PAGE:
13. Ad-hoc Compression Schemes • Typically specifies two instruction modes: compressed and uncompressed • MIPS16 and ARM-Thumb • Advantages: • Instructions stay compressed in cache • Decode is simple • Disadvantages: • Decompression is on the critical path • Compression rates are low ARM Thumb

  14. RAM Decompression • Stores compressed program in ROM and decompresses to RAM at load time • Used by the Linux boot loader • Rarely used in embedded systems • See load-time decompression for pros and cons

  15. Dictionary-based Software Compression • Identifies code sequences that can be factored out into “subroutines” • Comparable to microcode and nanocode techniques from the microprogramming era • Advantage: • No specialized hardware needed • Disadvantages: • Invasive to compiler tools, debuggers, profilers, etc. • Slow with no hardware support for fast lookup … add r1,#8 ldw r0,0[r1] ldw r2,4[r1] add r0,r2 stw r0,0[r3] add r3,#4 … add r1,#8 ldw r0,0[r1] ldw r2,4[r1] add r0,r2 stw r0,0[r3] add r3,#4 … L1: add r1,#8 ldw r0,0[r1] ldw r2,4[r1] add r0,r2 stw r0,0[r3] add r3,#4 ret … call L17…call L17…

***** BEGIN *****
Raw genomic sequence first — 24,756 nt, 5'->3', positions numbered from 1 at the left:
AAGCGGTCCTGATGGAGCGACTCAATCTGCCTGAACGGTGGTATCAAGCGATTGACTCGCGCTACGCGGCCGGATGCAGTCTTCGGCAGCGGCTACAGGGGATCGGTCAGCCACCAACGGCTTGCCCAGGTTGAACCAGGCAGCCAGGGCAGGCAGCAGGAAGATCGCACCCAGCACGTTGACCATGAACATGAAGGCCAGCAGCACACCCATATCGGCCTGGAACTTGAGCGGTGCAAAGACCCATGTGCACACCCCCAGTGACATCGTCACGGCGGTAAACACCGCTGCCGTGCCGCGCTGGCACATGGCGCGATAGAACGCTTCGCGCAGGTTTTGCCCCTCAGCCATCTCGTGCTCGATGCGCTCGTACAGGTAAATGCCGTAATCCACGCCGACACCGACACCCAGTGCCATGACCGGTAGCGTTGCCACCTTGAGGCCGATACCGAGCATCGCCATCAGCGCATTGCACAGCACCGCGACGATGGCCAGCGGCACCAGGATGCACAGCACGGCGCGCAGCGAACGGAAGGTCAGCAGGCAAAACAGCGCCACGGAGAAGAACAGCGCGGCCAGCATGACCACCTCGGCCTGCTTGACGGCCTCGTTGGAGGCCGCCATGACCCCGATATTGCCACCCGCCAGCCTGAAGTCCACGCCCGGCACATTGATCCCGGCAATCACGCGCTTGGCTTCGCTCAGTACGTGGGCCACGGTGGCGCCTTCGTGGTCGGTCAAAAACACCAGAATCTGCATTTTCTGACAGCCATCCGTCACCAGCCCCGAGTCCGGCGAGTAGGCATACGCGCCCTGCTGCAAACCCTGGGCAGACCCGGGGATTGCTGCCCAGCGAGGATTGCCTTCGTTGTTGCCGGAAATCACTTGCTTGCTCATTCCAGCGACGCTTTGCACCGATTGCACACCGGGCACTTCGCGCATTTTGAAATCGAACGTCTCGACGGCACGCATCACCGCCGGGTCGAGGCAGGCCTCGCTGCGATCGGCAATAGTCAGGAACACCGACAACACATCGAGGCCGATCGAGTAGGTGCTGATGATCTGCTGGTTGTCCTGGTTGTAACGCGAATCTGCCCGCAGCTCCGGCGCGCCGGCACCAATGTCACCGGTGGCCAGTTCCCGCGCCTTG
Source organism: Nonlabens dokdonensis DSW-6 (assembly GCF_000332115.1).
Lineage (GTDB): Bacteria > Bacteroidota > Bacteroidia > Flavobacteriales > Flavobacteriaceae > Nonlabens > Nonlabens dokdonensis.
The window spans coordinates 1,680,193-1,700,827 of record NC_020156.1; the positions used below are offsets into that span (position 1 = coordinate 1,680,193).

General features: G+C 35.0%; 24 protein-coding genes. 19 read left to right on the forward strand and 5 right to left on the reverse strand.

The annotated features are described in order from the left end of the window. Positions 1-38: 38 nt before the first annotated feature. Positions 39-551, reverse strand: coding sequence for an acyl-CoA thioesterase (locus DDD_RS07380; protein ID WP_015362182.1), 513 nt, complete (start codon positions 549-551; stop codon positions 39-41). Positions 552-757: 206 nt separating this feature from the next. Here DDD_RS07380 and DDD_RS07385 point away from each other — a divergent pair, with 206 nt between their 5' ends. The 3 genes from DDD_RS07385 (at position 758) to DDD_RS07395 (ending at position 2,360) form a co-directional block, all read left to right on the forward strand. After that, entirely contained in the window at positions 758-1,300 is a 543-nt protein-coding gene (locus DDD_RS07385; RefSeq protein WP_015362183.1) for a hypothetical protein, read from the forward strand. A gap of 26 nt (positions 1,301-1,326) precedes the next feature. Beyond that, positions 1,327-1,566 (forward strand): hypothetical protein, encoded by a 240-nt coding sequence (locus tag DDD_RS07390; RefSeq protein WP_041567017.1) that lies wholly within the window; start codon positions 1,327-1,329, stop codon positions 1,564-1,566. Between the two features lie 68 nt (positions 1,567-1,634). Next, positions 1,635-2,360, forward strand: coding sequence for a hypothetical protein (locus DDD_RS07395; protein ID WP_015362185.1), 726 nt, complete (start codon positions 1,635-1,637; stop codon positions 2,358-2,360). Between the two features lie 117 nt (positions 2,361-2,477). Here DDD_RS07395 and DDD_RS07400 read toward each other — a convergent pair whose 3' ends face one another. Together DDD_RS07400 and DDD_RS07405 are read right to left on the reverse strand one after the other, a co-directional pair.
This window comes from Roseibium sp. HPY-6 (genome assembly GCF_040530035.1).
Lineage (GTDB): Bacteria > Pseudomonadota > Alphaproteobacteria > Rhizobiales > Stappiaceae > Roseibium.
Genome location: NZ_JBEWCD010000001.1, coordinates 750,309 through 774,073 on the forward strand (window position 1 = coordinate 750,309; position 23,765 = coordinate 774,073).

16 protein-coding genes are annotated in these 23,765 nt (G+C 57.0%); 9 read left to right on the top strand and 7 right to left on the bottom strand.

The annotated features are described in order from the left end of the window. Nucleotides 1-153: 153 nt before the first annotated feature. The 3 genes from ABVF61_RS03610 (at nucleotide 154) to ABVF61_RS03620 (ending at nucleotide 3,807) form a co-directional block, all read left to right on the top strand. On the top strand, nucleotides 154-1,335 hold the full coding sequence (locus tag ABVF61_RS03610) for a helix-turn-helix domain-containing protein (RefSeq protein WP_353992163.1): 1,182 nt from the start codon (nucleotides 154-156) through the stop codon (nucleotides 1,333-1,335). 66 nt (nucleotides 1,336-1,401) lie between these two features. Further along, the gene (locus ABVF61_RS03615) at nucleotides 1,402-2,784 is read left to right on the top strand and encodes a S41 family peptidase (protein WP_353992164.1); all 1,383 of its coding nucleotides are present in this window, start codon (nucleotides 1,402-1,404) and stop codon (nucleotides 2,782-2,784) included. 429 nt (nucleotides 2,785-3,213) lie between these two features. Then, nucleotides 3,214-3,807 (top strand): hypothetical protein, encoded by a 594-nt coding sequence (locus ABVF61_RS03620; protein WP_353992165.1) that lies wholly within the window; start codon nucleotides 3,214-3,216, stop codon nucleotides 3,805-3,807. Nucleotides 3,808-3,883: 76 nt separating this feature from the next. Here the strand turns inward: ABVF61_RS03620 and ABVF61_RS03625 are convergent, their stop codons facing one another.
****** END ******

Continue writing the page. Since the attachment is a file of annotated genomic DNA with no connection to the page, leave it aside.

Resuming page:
16. Cache-based Compression • Uses software compression and simple hardware decompression to refill cache lines with decompressed code • Cache line address is translated to memory address of the compressed code using the line address table (LAT) • Cache-line look-aside buffer (CLB) caches the LAT • Technique is the basis of IBM CodePack for the PowerPC • MMU has bit per page to indicate compressed page cache Cache line address Refill withdecomressedline >> 5 Cache line look-aside buffer (CLB) Line address table(LAT) Corresponding compressedcode cache line address MEM

  17. Compression Benefits • Ad-hoc compression schemes • ARM-Thumb compression rate  30% • MIPS16 compression rate  40% • LAT-based compression • IBM PowerPack compression rate is 47% • These numbers are near the first-order entropy of the programs tested • However, compression can be improved by using cross-correlation between two or more instructions • Note:compression rate= (uncompressed_size - compressed_size) / uncompressed_size